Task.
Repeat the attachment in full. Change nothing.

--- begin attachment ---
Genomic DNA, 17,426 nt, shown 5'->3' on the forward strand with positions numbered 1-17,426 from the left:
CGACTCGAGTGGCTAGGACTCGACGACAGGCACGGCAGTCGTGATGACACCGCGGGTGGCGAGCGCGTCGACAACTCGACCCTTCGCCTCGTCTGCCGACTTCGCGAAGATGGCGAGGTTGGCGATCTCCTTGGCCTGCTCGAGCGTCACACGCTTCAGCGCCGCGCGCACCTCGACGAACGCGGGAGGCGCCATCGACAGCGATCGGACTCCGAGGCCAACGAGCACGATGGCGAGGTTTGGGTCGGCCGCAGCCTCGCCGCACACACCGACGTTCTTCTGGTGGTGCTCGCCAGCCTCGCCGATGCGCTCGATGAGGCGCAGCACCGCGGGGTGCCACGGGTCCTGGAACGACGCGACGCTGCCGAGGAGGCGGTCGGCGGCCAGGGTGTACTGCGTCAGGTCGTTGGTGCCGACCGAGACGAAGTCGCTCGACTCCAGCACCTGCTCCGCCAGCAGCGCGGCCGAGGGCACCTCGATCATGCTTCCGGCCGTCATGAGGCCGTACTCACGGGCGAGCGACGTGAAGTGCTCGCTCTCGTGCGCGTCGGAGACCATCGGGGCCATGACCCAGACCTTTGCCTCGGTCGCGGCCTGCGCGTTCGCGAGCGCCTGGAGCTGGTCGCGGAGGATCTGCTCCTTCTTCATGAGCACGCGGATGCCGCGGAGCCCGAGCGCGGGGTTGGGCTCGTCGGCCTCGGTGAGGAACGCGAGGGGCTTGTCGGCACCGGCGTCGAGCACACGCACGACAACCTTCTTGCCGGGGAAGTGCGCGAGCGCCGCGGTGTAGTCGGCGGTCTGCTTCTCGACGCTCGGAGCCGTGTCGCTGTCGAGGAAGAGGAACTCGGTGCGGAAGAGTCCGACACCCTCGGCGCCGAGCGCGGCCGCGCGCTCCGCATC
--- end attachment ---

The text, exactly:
Genomic DNA, 17,426 nt, shown 5'->3' on the forward strand with positions numbered 1-17,426 from the left:
CGACTCGAGTGGCTAGGACTCGACGACAGGCACGGCAGTCGTGATGACACCGCGGGTGGCGAGCGCGTCGACAACTCGACCCTTCGCCTCGTCTGCCGACTTCGCGAAGATGGCGAGGTTGGCGATCTCCTTGGCCTGCTCGAGCGTCACACGCTTCAGCGCCGCGCGCACCTCGACGAACGCGGGAGGCGCCATCGACAGCGATCGGACTCCGAGGCCAACGAGCACGATGGCGAGGTTTGGGTCGGCCGCAGCCTCGCCGCACACACCGACGTTCTTCTGGTGGTGCTCGCCAGCCTCGCCGATGCGCTCGATGAGGCGCAGCACCGCGGGGTGCCACGGGTCCTGGAACGACGCGACGCTGCCGAGGAGGCGGTCGGCGGCCAGGGTGTACTGCGTCAGGTCGTTGGTGCCGACCGAGACGAAGTCGCTCGACTCCAGCACCTGCTCCGCCAGCAGCGCGGCCGAGGGCACCTCGATCATGCTTCCGGCCGTCATGAGGCCGTACTCACGGGCGAGCGACGTGAAGTGCTCGCTCTCGTGCGCGTCGGAGACCATCGGGGCCATGACCCAGACCTTTGCCTCGGTCGCGGCCTGCGCGTTCGCGAGCGCCTGGAGCTGGTCGCGGAGGATCTGCTCCTTCTTCATGAGCACGCGGATGCCGCGGAGCCCGAGCGCGGGGTTGGGCTCGTCGGCCTCGGTGAGGAACGCGAGGGGCTTGTCGGCACCGGCGTCGAGCACACGCACGACAACCTTCTTGCCGGGGAAGTGCGCGAGCGCCGCGGTGTAGTCGGCGGTCTGCTTCTCGACGCTCGGAGCCGTGTCGCTGTCGAGGAAGAGGAACTCGGTGCGGAAGAGTCCGACACCCTCGGCGCCGAGCGCGGCCGCGCGCTCCGCATC